Tony Blair had The Queen. George W. Bush had W.Now Nicolas Sarkozy has The Conquest.
The Conquest follows Sarkozy from his work in the ministry of president Jacques Chirac in the early 2000s, to his successful run for president of France in 2007.
Headline Minister Ferrari
If The Conquest is to be believed, Sarkozy spent most of his time in government positioning himself for even higher office, rather than seeing to the day-to-day operation of his post. When Chirac tells Sarkozy he can be Interior Minister but not Prime Minister, Sarkozy vows instead “I’ll be Headline Minister.”
As Sarkozy, Denis Podalydès plays an unstoppable political force. He is pure ambition, tempered with competence and calculation. He knows the political game very well; he knows it’s a game, he knows everyone is a player; and he knows that he’s good. “I’m a Ferrari,” he tells his team. “You open the hood with white gloves.”
The pacing of The Conquest is nonstop, which works great with the frantic energy of Podalydès’ Sarkozy. But if there weren’t any hurdles, The Conquest wouldn’t be much of a film. The low hurdles include President Chirac (Bernard Le Coq), who obviously outranks Sarkozy, yet who seems resigned to eventually being replaced by his unstoppable underling.
Dominique de Villepin (Samuel Labarthe) is another cabinet minister of Chirac’s, and a powerful, high-ranking member of their center-right party. He wonders why the Interior Minister would travel to China. Perhaps to challenge the Minister of Foreign Affairs (Villepin) for power within the Chirac regime. Villepin, too, seems more like a thorn in the side than a genuine obstacle to Sarkozy’s rise.
A bigger challenge is his wife Cécilia’s (Florence Pernel) affair with another man. At first she seems merely frustrated and annoyed with the omnipresence of the news cameras. She’s a valuable advisor, not just a spouse, so her absence is a big deal to Nicolas — not that he lets her absence stop him. But it eventually comes out that there is another man, and at the worst possible time, right before the elections.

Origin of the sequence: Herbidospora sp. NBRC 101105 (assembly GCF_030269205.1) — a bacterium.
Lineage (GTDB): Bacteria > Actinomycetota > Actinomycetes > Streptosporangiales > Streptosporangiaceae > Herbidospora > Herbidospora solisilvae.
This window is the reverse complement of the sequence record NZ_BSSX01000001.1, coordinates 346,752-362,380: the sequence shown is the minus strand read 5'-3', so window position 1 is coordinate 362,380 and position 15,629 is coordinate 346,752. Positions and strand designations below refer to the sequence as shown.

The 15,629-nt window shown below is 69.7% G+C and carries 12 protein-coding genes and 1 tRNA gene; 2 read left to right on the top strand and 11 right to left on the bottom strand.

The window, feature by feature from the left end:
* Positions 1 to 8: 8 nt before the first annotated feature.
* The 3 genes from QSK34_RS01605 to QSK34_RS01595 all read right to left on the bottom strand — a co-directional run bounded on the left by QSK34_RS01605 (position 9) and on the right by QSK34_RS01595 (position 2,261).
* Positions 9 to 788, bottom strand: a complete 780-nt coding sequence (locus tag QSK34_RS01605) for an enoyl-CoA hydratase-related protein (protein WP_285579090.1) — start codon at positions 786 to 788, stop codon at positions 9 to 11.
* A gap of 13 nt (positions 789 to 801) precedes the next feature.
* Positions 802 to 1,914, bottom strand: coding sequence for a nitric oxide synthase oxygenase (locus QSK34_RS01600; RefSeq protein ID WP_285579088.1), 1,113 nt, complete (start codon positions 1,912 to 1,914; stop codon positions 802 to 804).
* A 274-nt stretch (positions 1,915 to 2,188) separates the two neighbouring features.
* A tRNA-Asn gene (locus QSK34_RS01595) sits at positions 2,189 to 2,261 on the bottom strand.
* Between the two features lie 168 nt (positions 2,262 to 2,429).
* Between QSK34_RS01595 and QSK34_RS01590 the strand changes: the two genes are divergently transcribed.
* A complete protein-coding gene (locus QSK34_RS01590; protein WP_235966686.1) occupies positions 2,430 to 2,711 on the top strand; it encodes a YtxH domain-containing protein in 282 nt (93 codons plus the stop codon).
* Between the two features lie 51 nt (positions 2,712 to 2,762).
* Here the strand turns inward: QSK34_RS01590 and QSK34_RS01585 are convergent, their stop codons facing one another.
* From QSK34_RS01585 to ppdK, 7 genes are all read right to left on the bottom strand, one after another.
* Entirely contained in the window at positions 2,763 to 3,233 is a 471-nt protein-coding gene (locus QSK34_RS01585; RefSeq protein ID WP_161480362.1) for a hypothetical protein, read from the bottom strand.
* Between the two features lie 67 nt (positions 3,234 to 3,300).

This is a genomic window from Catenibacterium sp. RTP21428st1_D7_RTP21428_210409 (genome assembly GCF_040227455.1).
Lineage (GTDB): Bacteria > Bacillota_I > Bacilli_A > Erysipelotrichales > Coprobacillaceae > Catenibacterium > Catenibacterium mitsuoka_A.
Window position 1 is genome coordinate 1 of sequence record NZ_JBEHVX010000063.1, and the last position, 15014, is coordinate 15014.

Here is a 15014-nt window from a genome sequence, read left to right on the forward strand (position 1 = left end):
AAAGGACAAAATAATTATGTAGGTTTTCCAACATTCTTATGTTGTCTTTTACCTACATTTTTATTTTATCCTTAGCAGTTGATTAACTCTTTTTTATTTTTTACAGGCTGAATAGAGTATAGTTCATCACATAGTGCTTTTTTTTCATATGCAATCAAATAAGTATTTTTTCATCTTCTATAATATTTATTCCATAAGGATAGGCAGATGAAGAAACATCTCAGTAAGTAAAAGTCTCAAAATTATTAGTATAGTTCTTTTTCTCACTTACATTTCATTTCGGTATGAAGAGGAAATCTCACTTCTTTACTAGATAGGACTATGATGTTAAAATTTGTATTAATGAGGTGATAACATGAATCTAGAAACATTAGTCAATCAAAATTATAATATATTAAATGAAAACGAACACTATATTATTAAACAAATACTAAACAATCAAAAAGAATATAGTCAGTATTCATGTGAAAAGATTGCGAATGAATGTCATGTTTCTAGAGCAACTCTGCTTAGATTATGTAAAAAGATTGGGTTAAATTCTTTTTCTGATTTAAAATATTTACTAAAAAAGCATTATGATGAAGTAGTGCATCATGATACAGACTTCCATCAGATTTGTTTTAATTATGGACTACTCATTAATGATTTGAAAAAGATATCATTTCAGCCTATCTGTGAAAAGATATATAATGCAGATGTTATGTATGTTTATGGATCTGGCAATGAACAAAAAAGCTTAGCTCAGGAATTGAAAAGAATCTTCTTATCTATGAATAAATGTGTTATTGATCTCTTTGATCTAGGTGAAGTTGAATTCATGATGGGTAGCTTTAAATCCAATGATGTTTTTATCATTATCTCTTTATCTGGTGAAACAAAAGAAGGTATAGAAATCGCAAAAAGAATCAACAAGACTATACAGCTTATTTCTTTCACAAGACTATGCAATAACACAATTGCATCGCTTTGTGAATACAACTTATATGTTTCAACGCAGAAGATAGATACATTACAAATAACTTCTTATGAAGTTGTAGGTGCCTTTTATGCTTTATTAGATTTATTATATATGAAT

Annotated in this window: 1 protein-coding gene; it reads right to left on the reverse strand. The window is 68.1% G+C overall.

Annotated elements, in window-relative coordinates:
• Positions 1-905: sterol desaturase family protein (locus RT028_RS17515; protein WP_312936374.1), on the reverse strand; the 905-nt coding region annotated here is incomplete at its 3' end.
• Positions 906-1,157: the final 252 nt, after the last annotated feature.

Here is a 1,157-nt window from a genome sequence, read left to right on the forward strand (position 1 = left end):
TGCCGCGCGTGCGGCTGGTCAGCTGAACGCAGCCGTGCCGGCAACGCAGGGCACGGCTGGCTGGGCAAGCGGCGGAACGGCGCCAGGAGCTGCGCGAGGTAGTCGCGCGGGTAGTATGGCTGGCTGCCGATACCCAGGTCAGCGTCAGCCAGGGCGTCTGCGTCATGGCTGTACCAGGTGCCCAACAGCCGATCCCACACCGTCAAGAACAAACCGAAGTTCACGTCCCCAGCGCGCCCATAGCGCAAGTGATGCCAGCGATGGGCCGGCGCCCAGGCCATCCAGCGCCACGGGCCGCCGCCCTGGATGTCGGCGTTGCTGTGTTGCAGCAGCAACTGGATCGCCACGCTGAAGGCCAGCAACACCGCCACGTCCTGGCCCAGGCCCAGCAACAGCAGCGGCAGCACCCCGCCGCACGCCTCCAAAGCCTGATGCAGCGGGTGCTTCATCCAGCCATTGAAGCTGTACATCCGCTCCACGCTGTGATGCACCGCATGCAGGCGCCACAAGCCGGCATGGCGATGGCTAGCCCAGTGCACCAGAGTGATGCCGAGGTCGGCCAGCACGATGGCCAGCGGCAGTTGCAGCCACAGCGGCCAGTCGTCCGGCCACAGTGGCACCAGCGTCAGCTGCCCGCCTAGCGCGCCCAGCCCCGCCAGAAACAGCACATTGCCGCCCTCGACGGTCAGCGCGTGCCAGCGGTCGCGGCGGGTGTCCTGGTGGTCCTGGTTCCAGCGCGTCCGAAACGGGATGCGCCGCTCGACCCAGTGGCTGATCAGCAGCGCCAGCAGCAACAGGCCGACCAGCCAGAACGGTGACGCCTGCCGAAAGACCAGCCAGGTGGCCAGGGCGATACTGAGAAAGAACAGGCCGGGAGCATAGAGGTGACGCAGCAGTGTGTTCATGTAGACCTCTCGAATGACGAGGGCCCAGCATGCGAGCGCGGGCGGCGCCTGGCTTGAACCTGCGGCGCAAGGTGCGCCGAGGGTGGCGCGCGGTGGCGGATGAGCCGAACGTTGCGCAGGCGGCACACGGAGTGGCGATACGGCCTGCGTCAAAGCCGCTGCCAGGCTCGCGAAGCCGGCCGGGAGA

The Conquest makes an interesting contrast with American political films. For example, it isn’t as cynical as The Ides of March. Podalydès’ Sarkozy is ambitious, but he’s not evil, nor even callous. Where our politicians would be portrayed as allowing the little guy to get screwed, Sarkozy seems to be willing to bargain with the little guy. When a skeptical blue-collar worker challenges him, Sarkozy steps down, shakes his hand, and pushes back. He drives a hard bargain that not everybody can love, but you get the sense that Sarkozy would at least uphold his end of the deal. In The Ides of March, you get the sense that promises and handshakes aren’t even worth the paper they are printed on.
Or maybe it’s simply that his wife’s affair gives the audience a chance to sympathize with him.
In any case, it’s refreshing to see an ambitious politician whose strategy is to win the support of a broad base. That’s another contrast with American culture. Over here, ambition is associated with the power to cram your policies down your enemy’s throat. For Sarkozy, the edges of political divisions are blurry. Steal a few votes from the right, plus a few from the left, add them to your solid base and you just might have a winning strategy.
I got the sense that The Conquest might have been intended as something of a hatchet job (the film’s French poster is a poke at Sarkozy’s height), but I ended up respecting the politician and the political landscape in France. Maybe the French will see The Conquest as less flattering. To me, it just looks like a drama depicting how it works in France, and it looks a lot less screwed up than what our political films show.
The Conquest is a densely packed political procedural. I did manage to keep up, but it was touch and go for a while. If you don’t have a head for politics or French culture, you might feel lost. But for political junkies — fans of The Queen, Primary Colors, and the Italian film Il Divo — The Conquest is a welcome addition from your confrères in France.